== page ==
Big Ideas from the University of Texas? You bet! Special Projects Marketing Manager Gayle Hight, at the Red McCombs School of Business, has invited me to speak at the Texas Enterprise Speaker Series. Having attended one of these presentations, I can report that they might be described as an extended TedTalk across a wide range of topics offering extraordinary insights with practical solutions from outstanding communicators. I am happy and honored to be included in this bunch of exceptional people. Please join us on September, 5, 2013.
It was March 6, 2008 when this story wrote itself. At this time of Phil Ramone’s passing, it seems appropriate to remember his influence on me and the music I compose and produce.
Glenn Richter, a longtime ally of mine and professor of music at the University of Texas, called this morning and invited me to have lunch with Phil Ramone. There are two producers in this world that would make me get dressed this fast. One is Sir George Martin, whom I have already met and briefly worked with. Phil Ramone is the other. Also present at the lunch were Executive Director of the NARAS – Texas Chapter, Theresa Jenkins and Project Director Jennifer Vocelka along with Ed Evans, Director of Technical Operations for Villa Muse and UT Recording Technology professor Mark Sarisky.
In the next five minutes, I want to change your mind: I want to challenge your long-held conceptions of the performing arts and music education. I realize that asking for a paradigm shift in how we perceive the arts is tricky business. But I no longer risk anything when I tell you that there is a lot of unmovable concrete holding up our academic institutions. And on top of that concrete, with a broader perspective of what education is and who should bring it, there does exist the upside of greater prosperity by way of building an effective network of like-minded individuals…and willing institutions.
Gary Powell brings 33 years of experience coaching singers in the recording studio presenting his skills to universities and vocal studios around the country. As an alumnus of Sam Houston State University, the university music department invited Gary to work with their student singers. Singers were auditioned on the first day followed by three nights of workshop rehearsals and vocal exercises; 12 hours of solo vocal exploration and ensemble singing. These singers, most music and musical theater majors, were wonderful to work with and eager to have fun while in the process. Cheers to all involved.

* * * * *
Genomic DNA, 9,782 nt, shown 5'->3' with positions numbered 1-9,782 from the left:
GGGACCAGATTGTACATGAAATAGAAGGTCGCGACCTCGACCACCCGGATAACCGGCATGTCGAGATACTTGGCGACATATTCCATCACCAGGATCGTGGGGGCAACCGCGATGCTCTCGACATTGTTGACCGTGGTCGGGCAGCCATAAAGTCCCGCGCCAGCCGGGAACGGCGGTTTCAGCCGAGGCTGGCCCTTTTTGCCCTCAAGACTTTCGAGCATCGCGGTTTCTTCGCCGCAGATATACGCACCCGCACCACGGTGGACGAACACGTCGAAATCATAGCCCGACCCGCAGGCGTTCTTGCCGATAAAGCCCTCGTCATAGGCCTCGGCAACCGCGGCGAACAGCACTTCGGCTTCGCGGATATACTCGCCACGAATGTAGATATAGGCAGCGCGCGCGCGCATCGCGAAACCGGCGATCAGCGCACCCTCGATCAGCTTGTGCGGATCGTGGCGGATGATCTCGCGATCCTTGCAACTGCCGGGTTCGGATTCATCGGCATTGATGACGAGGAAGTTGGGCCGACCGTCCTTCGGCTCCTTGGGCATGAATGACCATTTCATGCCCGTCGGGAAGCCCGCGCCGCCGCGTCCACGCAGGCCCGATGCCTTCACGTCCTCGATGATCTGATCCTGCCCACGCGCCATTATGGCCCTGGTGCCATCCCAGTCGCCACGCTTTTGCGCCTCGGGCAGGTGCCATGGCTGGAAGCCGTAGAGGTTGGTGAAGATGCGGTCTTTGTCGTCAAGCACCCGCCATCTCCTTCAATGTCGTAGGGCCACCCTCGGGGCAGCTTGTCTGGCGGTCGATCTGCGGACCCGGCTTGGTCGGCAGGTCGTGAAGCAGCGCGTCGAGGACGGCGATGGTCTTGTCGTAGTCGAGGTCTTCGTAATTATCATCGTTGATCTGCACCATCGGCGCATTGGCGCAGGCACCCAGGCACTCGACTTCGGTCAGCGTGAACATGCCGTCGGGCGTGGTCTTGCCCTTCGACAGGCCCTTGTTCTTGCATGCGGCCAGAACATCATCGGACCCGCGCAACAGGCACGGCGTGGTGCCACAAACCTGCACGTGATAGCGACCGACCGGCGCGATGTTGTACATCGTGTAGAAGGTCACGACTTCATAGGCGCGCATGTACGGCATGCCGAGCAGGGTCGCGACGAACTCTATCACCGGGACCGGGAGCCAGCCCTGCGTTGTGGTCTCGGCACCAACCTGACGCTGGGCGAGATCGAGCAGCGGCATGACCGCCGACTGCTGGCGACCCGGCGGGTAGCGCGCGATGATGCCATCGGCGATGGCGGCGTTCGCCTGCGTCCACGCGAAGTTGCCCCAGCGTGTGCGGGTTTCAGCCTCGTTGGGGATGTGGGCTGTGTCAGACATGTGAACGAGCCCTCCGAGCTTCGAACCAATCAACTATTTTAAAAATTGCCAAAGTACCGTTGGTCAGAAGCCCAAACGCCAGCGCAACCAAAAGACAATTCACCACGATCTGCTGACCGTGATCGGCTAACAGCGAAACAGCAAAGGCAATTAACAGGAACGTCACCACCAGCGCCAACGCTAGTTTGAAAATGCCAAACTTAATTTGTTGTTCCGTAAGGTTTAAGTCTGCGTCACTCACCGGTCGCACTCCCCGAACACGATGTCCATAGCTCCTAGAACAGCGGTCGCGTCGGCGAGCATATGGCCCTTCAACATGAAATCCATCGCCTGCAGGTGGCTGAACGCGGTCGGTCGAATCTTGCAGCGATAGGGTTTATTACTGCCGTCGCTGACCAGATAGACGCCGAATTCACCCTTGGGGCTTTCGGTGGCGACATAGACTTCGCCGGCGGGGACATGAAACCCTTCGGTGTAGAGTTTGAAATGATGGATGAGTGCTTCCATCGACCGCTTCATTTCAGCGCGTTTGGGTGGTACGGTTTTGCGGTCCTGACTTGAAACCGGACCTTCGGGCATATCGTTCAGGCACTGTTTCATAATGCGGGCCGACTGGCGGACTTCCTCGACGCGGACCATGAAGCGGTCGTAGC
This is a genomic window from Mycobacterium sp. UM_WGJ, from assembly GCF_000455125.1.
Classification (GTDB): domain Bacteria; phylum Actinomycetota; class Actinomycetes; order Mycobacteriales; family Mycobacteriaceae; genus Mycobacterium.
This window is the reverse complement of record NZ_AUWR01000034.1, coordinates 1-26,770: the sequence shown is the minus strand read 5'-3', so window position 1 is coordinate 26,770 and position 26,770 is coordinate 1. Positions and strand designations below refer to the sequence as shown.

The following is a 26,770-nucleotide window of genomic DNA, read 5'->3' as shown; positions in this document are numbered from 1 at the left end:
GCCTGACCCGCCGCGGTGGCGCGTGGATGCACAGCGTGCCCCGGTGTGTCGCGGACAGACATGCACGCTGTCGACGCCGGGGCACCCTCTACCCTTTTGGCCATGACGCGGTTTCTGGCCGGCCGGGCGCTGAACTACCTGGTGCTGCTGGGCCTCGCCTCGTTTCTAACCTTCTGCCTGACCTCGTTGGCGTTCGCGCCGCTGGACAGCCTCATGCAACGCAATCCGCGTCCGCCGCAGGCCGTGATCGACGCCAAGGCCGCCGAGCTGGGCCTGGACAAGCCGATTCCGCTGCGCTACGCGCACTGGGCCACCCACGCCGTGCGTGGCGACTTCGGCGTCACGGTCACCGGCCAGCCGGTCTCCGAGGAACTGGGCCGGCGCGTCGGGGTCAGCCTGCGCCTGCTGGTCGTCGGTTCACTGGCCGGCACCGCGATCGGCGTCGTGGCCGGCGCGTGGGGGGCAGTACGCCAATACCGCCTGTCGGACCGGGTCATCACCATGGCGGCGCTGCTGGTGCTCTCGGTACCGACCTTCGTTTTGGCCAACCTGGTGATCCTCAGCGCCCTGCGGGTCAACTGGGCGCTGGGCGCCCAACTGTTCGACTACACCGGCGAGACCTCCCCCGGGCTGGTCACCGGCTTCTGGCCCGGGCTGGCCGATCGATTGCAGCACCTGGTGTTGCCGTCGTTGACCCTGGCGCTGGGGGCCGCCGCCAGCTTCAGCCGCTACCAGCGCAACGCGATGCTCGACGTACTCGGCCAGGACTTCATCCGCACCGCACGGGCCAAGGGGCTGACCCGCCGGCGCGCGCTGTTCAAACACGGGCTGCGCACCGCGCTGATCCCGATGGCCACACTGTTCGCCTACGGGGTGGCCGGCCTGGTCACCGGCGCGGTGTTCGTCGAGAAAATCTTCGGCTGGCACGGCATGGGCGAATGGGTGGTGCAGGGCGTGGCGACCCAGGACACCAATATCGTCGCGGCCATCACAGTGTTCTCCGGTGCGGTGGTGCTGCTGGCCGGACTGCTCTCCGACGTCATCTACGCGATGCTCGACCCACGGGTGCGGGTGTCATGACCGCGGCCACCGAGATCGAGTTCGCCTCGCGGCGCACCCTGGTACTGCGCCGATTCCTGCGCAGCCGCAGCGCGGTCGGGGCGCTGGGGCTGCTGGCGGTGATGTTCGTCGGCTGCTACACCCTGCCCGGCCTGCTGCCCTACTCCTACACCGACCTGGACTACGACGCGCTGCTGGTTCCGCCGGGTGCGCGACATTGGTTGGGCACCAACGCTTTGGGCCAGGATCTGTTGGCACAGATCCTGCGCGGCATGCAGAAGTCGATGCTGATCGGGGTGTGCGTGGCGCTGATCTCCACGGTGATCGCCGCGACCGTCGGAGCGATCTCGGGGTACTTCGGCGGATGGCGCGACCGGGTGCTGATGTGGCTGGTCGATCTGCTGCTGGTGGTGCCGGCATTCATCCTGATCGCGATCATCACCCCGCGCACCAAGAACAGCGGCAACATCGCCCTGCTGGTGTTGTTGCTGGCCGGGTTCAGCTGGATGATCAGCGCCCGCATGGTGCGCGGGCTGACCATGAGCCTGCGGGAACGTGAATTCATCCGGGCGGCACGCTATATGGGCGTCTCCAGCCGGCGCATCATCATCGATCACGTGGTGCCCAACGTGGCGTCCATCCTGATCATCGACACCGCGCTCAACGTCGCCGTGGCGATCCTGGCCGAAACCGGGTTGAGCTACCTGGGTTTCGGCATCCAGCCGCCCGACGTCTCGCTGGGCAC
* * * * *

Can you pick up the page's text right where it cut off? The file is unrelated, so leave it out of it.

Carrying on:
Memorial Day is the day to reclaim one of our greatest American values,
“perception becomes reality.”
No, that’s not it! Professional communicators across all cultures and generations have known and utilized this manipulation – every politician, every manager, every promoter. Decades ago, I had several people in the field of public relations suggest that it was time for me to “build my myth.” I could never understand how they could miss the fact that my musical skills and professional life didn’t need a myth. I did, however, have the need to create my own authority. Although this is the truest of American values, no one suggested it to me. The lesson of claiming my own personal authority was finally taught to me at age forty-two! Although there were immediate benefits, it took another decade before it sank in and became integrated into my being. Utilizing our self-determined authority, if we have earned it, is how we; the talented, the educated, the bold and the caring, win.
Let’s tell the story of a woman courting a deep East Texas drawl, Donna Dorrell, who finds and shares a defining perspective from her life through songwriting. Is her disarmingly insightful lyric born from the song-farms of major recording centers, or from somewhere else? That rhetorical question is only meant to wake us up to the idea that people like Donna Dorrell who have lived a conscious and mindful life make excellent artists – regardless of age.